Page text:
If you are a secured party on the Personal Property Securities Register (PPSR), you should be acutely aware of 30 January 2019. This is the day that the PPSR passes it’s seventh year, and importantly is the date that the first seven-year registrations made on the PPSR will begin to expire.

Seven years is the maximum time a registration over items with serial numbers can subsist without needing renewal. These are items commonly registered on the PPSR and include assets like cars and boats, and intellectual property such as trademarks and patents.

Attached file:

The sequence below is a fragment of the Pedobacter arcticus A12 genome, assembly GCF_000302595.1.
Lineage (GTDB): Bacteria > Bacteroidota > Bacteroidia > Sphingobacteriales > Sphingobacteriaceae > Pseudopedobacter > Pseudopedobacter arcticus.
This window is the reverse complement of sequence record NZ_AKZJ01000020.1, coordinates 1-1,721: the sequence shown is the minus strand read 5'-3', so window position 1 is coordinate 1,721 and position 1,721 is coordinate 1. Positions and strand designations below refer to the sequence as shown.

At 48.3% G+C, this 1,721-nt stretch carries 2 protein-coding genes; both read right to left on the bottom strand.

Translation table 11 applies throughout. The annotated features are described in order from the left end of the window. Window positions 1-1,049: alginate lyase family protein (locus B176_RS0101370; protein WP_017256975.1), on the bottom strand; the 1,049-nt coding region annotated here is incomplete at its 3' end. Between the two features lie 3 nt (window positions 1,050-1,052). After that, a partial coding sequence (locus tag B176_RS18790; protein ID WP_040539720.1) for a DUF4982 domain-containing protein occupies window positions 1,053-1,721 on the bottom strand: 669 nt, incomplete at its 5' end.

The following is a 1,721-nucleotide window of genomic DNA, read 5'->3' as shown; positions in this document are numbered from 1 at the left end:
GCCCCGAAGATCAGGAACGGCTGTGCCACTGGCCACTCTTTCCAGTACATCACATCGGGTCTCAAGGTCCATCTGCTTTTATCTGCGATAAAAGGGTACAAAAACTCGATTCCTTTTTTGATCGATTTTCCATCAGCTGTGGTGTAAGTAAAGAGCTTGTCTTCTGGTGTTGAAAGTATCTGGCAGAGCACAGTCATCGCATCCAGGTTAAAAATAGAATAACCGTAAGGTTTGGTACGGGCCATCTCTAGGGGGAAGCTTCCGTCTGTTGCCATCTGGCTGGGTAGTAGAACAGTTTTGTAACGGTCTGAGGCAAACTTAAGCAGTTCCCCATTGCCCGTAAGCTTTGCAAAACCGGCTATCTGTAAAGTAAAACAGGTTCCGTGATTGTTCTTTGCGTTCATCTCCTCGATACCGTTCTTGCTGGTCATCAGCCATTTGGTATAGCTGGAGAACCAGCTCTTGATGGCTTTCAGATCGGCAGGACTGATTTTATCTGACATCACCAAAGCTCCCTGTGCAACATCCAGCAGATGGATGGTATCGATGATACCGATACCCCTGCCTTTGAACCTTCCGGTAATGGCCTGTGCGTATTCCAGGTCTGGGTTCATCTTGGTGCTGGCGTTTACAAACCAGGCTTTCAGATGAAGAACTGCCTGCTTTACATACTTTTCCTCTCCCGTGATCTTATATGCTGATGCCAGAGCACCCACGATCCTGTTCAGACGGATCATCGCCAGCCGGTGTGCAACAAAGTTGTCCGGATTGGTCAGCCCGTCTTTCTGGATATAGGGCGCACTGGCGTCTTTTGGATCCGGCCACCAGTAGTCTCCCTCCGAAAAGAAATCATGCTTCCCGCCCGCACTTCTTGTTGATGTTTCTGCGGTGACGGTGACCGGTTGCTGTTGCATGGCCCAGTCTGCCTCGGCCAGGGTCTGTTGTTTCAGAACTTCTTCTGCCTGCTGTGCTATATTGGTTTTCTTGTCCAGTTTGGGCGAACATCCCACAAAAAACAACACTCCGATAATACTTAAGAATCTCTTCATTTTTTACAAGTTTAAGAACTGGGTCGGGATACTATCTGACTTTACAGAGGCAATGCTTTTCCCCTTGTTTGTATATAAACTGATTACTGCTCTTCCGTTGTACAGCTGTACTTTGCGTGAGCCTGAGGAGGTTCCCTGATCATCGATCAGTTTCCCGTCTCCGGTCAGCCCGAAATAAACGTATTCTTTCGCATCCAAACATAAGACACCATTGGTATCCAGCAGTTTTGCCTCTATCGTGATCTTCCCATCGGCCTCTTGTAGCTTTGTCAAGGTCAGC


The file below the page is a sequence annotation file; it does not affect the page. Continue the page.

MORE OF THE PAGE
Priority of interest on the PPSR is important because it determines which creditors are paid first out of the proceeds of selling the secured asset. Expiration of a PPSR registration opens a secured party up to being classed as an ordinary unsecured creditor. It effectively places them to the back of the priority queue, behind secured creditors that have renewed their registrations. A secured party cannot renew a registration once it has lapsed and maintain their spot in the queue.

Putting off renewal of a security interest can accordingly have disastrous consequences, with no priority of interest if the grantor of a security gets wound up and the asset is sold to pay other creditors. It is vital that you diarise any dates that your PPSR registrations are set to lapse, or even better, get to renewing them as soon as possible.

So be sure to not forget the PPSR’s birthday this year.